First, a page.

Promotor products that are presently used on a commercial basis in FCC units include calcined spray dried microspheres of kaolin clay impregnated with a small amount (e.g., 100 or 500 ppm) of platinum. Reference is made to U.S. Pat. No. 4,171,286 (supra) for its disclosure as to the production and properties of the calcined clay support material and the resulting promoter particles. Other commercially used promoters are obtained by impregnating a source of platinum on microspheres of high purity alumina. Commercially available sources of alumina-supported platinum were analyzed by the assignee of the instant patent application and found to analyze in the range of about 300 to 1000 ppm of platinum. The selection of platinum as the precious metal in the aforementioned commercial products appears to reflect a preference for this metal that is consistent with prior art showings that platinum is the most effective group VIII metal for carbon monoxide oxidation promotion in FCC regenerators. See, for example, FIG. 3 in U.S. Pat. No. 4,107,032 and the same figure in U.S. Pat. No. 4,350,614. The figure illustrates the effect of increasing the concentration of various species of precious metal promoters from 0.5 to 10 ppm on CO2 /CO ratio.
At least one promoter for FCC units that has been used commercially contains a precious metal (palladium) in addition to platinum. The support is gamma alumina. Our analysis of a sample of the product indicates that it contains 479 ppm Pd and 1154 ppm Pt (VF basis). To the best of our knowledge, the supplier of the product did not ascribe any particular benefit to the presence of palladium. In fact, a subsequent sample from the same supplier did not contain any palladium. A reasonable explanation for the presence of palladium with platinum is based on our understanding that such material was obtained by grinding waste material produced in the manufacture of oxidative automotive emission control catalysts. It is well known that catalysts for use in automotive emissions control generally include palladium because of its effectiveness in "light-off".
Another disclosure of the use of palladium in a mixed metal promoter of carbon monoxide oxidation in an FCC unit appears in U.S. Pat. No. 4,222,856. This patent describes promoters containing from about 500 ppm to about 1% by weight of group VIII metals on a solid support, preferably gamma-alumina. The patent discloses that the promoter preferably contains a mixture of platinum and palladium but no reason is advanced to explain the preference. U.S. Pat. No. 4,222,856 also teaches that a preferred proportion of platinum to palladium is from about 1.5-4.0:1 by weight and that the concentration of combined platinum and palladium is preferably from about 1,500 to 4,500 ppm. With respect to the support for the metal, there is an expressed preference for using a material of "friable" nature to permit removal of the promoter with the flue gas. In contrast, the calcined clay support of U.S. Pat. No. 4,171,286 and other commercially used promoters are attrition resistant and the bulk of the promoter particles circulate with catalyst inventory through the cracking, stripping and regenerator zones.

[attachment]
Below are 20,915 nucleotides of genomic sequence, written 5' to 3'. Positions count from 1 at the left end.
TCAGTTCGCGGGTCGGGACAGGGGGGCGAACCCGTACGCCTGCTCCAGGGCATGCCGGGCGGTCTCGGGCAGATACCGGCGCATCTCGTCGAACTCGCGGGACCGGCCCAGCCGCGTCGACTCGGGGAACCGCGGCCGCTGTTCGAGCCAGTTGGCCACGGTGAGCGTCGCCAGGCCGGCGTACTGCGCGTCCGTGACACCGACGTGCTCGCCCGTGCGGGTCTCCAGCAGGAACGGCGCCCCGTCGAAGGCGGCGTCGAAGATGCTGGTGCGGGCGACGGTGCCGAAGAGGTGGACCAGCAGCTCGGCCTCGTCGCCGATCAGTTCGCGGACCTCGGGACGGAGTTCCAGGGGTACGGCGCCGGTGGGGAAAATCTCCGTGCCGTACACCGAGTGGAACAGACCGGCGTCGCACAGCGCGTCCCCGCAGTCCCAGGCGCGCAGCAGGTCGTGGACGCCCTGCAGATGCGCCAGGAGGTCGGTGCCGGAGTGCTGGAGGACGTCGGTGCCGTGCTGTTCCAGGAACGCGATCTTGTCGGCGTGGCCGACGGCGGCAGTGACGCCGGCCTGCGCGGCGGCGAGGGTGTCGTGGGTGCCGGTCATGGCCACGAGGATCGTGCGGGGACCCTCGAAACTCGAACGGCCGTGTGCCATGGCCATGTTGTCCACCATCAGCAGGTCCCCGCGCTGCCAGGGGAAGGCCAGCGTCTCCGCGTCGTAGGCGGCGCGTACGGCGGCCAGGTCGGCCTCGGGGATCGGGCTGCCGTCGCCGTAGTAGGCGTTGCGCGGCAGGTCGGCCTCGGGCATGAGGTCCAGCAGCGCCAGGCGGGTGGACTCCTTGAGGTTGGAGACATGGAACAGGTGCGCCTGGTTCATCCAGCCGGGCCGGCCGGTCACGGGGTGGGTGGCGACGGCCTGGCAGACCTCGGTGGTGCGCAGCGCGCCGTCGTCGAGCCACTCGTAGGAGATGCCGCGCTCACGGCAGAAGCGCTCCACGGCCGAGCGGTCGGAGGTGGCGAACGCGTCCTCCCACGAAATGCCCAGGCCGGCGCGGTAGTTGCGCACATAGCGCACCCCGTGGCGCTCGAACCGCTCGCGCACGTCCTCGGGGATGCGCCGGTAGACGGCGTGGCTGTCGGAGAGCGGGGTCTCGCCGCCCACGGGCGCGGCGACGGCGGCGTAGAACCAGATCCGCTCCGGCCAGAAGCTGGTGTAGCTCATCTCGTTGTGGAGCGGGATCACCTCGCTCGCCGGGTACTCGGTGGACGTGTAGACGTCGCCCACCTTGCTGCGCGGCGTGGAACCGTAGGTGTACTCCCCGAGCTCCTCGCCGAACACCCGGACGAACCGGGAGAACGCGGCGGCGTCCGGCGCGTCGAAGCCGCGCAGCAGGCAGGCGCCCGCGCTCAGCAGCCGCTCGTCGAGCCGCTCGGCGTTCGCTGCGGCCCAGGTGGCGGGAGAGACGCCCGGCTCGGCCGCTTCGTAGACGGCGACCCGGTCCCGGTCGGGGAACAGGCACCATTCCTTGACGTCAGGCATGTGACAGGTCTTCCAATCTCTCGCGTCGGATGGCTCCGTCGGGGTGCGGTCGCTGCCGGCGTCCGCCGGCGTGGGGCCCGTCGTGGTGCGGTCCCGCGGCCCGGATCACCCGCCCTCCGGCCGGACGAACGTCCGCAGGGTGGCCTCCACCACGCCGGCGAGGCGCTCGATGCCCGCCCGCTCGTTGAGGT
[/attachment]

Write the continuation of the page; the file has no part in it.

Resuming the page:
Recent patents disclose a preference for including palladium in promoters that are intended to oxidize oxides of sulfur in regenerator flue gases from FCC units. GB No. 2,104,406, for example, discloses the use of palladium in combination with platinum, osmium, iridium, rhenium, or rhodium to control sulfur oxides. Palladium purportedly helps to minimize the production of undesirable oxides of nitrogen in flue gas. As another example, U.S. Pat. No. 4,350,615 discloses the use of a palladium plus ruthenium based promoter for the control of emissions of nitrogen oxides and sulfur oxides. Neither G.B. No. 2,104,406 nor U.S. Pat. No. 4,350,615 discloses any advantage of palladium containing promoters for enhanced CO oxidation activity.
The present invention contemplates a novel combustion promoter in which the support is composed of attrition-resistant porous particles of caustic leached calcined clay, preferably particles of kaolin clay calcined to convert the kaolin into a mixture of mullite and free (leachable) silica, whereby the leached calcined clay consists essentially of aggregates of mullite rendered porous as a result of the extraction of free silica. The thermal conversion of kaolin clay to mullite is well known in the ceramics art and mullite is frequently mentioned as a support for various catalysts. A high purity kaolin clay can theoretically be converted by high temperature calcination into about 64% weight percent mullite. The remainder is an amorphous or crystalline silica, depending on the calcination conditions. The addition of various sources of alumina such as bauxite increases the amount of mullite that can be obtained from a given amount of kaolin, thereby reducing the amount of free silica. Similarly, mullite obtained from various other sources of silica and alumina, such as kyanite or bauxite, will not necessarily contain free silica.